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Tilby -v- Perfect Pizza Limited (SCCO)

25 March 2002
The issues

Insurance premiums – credit – recoverability.

The facts

The Claimant had an RTA, instructed Solicitors, and entered into a CFA supported by an ATE Policy. The contract provided that the Claimant did not become liable to pay the premium until the risk in respect of which the ATE was taken out, arose. An invoice was sent by Insurers which stated “payments to be made upon conclusion of the case”. The case was settled and the Defendant agreed to pay Claimant’s costs. The premium for the ATE was £367.50. The Defendant disputed the premium on the basis that the contract provided for credit in respect of the payment and that the statutory requirements under the Consumer Credit Act 1974 had not been met. The Claimants argued that the contract was a contract of service and that the services were provided throughout the case, which itself did not conclude until the costs only proceedings had ended, since the CFA covered a claim against the Defendant for “any proceedings you take to enforce a Judgment, Order or agreement”.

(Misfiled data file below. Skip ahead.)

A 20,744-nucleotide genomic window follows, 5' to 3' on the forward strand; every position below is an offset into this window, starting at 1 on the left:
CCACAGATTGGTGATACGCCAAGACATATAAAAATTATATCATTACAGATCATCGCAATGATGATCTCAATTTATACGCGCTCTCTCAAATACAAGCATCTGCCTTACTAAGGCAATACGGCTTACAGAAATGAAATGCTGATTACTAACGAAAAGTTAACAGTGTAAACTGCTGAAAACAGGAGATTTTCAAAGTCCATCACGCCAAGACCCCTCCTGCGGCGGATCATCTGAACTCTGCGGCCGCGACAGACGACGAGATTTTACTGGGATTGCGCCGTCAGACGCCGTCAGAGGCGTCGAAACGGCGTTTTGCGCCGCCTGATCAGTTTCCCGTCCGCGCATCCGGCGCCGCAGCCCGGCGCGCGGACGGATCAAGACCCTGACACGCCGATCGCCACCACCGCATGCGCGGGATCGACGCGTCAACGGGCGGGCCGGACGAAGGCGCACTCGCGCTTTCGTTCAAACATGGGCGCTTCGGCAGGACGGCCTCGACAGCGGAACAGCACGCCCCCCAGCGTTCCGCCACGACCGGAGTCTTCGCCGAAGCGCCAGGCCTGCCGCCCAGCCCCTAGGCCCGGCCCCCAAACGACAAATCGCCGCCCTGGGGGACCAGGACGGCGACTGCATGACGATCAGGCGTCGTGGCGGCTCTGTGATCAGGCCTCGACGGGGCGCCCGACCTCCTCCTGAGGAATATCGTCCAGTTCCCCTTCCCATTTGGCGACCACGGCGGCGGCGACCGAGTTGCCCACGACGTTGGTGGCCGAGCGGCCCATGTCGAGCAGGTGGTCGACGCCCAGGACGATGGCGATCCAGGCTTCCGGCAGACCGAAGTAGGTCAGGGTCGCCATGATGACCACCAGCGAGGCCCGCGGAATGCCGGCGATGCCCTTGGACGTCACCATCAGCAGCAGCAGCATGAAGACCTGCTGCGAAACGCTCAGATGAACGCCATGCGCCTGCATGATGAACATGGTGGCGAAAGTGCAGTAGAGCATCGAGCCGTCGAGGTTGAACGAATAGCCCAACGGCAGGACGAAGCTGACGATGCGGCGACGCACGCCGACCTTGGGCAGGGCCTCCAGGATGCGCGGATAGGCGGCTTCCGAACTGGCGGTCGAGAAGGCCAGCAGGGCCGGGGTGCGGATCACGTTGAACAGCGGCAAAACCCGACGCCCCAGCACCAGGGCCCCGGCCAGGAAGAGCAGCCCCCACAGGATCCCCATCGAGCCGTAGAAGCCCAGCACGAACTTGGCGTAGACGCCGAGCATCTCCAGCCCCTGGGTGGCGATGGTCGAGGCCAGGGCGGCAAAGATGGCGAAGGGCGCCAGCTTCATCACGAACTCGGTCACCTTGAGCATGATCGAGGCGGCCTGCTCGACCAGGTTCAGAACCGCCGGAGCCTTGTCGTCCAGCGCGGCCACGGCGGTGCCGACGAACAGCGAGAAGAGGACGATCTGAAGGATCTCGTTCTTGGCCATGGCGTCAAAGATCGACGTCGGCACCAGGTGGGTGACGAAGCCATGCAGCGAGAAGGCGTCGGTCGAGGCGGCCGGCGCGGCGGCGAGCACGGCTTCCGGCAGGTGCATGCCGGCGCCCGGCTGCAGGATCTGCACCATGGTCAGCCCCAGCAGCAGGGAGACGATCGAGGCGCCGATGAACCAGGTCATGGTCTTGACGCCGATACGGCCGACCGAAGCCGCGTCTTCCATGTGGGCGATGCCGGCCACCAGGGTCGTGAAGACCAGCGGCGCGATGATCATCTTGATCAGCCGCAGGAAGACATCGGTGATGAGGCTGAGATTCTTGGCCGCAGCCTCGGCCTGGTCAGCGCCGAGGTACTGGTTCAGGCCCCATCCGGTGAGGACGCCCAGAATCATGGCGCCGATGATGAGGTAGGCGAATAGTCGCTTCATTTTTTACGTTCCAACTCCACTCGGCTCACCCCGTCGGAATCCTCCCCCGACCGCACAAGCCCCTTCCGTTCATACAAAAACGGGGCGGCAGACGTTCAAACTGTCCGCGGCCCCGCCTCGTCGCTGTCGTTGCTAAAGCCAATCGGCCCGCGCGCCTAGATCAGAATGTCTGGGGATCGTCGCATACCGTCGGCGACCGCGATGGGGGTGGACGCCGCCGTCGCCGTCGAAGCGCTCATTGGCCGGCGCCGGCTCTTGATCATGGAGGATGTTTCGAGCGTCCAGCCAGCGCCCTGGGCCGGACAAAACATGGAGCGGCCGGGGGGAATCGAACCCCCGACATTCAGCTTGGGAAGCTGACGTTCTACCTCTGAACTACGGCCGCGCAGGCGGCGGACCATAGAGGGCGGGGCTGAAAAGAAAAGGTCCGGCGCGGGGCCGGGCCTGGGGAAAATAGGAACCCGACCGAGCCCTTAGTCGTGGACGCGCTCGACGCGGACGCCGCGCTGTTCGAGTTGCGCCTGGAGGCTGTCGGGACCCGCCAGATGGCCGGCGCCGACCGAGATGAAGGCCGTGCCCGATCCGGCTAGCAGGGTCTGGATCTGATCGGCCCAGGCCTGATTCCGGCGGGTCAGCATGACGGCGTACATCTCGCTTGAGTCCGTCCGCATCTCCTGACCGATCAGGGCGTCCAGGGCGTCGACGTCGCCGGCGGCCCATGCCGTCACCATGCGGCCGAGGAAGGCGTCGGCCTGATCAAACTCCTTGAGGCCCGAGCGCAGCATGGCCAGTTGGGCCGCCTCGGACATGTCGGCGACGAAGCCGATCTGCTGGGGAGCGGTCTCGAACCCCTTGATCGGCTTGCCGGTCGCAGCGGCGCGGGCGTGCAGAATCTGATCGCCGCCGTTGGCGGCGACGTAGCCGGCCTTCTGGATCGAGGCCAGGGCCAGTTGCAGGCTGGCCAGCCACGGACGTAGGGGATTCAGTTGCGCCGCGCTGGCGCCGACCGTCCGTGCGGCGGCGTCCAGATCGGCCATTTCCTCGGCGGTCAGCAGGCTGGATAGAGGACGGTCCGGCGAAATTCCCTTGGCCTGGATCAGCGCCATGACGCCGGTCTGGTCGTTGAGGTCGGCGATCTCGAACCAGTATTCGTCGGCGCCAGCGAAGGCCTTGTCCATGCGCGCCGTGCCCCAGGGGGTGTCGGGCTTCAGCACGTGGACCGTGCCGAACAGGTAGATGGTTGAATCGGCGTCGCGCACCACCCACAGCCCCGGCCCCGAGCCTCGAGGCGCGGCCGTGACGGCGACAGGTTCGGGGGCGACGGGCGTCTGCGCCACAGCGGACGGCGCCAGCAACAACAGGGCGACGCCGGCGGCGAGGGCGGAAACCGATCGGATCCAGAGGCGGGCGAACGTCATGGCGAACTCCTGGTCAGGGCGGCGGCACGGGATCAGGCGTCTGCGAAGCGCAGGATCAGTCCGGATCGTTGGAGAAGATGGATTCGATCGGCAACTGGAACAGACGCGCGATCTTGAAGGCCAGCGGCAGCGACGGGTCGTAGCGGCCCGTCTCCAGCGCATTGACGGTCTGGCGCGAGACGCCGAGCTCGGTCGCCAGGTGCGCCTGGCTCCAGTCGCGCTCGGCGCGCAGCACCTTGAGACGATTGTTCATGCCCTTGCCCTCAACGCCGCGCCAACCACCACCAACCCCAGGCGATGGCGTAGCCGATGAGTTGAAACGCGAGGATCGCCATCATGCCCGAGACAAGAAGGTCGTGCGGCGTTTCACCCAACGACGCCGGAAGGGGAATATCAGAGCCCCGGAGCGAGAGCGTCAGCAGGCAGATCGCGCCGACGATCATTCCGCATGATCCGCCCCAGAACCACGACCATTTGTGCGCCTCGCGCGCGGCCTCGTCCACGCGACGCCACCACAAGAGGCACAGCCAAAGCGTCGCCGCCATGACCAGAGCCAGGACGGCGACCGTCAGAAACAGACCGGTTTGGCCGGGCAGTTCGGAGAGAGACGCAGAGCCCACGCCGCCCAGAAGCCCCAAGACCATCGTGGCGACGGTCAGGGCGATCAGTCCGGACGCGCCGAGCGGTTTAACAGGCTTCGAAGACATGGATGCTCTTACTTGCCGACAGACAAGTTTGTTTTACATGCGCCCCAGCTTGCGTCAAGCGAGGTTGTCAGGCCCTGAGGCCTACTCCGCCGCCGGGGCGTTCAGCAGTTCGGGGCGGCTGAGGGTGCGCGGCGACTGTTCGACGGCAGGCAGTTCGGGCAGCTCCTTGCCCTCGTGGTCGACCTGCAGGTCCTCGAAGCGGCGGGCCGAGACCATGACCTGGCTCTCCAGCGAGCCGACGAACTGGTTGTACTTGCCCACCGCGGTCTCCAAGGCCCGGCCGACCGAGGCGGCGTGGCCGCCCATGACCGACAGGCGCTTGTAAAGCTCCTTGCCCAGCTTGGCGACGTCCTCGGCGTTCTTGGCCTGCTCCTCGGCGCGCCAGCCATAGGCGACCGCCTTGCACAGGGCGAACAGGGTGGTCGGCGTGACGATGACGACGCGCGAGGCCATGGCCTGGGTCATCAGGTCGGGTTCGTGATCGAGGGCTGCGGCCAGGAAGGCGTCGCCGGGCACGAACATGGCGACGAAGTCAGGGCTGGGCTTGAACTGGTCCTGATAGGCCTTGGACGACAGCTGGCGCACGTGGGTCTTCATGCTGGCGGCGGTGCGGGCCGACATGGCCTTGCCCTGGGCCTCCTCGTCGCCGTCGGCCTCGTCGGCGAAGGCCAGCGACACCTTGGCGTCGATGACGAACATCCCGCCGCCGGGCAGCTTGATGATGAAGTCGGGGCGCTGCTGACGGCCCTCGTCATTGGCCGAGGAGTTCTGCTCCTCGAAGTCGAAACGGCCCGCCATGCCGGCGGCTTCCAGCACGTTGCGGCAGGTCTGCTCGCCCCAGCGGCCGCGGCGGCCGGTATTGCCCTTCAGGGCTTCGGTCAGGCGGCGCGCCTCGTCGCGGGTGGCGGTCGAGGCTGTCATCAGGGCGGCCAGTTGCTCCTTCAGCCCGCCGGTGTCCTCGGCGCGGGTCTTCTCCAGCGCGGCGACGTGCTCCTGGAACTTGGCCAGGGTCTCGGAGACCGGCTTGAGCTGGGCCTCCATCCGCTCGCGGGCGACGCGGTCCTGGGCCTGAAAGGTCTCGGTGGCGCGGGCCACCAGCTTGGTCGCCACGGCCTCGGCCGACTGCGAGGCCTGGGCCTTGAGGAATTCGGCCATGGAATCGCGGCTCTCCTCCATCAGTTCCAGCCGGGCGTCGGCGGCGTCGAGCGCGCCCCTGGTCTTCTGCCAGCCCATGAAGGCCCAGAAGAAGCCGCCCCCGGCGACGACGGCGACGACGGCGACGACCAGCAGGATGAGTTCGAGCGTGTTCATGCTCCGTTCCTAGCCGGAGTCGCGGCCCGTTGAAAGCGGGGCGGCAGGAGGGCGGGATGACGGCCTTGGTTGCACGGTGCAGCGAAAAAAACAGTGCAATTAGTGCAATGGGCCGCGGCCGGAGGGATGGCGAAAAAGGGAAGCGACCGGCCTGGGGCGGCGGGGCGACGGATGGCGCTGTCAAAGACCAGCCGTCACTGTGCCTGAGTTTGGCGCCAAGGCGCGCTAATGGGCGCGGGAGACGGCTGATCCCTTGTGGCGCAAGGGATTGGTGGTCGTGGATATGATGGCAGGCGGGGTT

The decision

1. There was no established business practice requiring the premium to be paid at the beginning of an ATE Policy.

2. There was no deferment of payment unless it was deferred beyond the conclusion of the case for a significant time.

3. The Policy was still in force, as the case had not been concluded.

4. The Claimant knew that she would be liable to pay the premium when the case ended. Accordingly, no credit was provided and the case did not come within the 1974 Act or the 1983 Regulations.



This was a Temple Policy which clearly provided that the premium did not become due until the legal action concluded, ie there was no contractual liability until the action was at an end. Not all the ATE providers include this provision. For the ones that do not, the consumer credit challenge is still open.

This may have been the wrong case to push before Master Hurst – although it is still strongly arguable, surely, that the decision is wrong on the basis that in entering into the agreement the Claimant committed himself to payment at some point – therefore there was already a contractual liability to pay. The issue was when payment was to be made. To that extent, surely there was deferment, ie credit or perhaps I am merely being simplistic!

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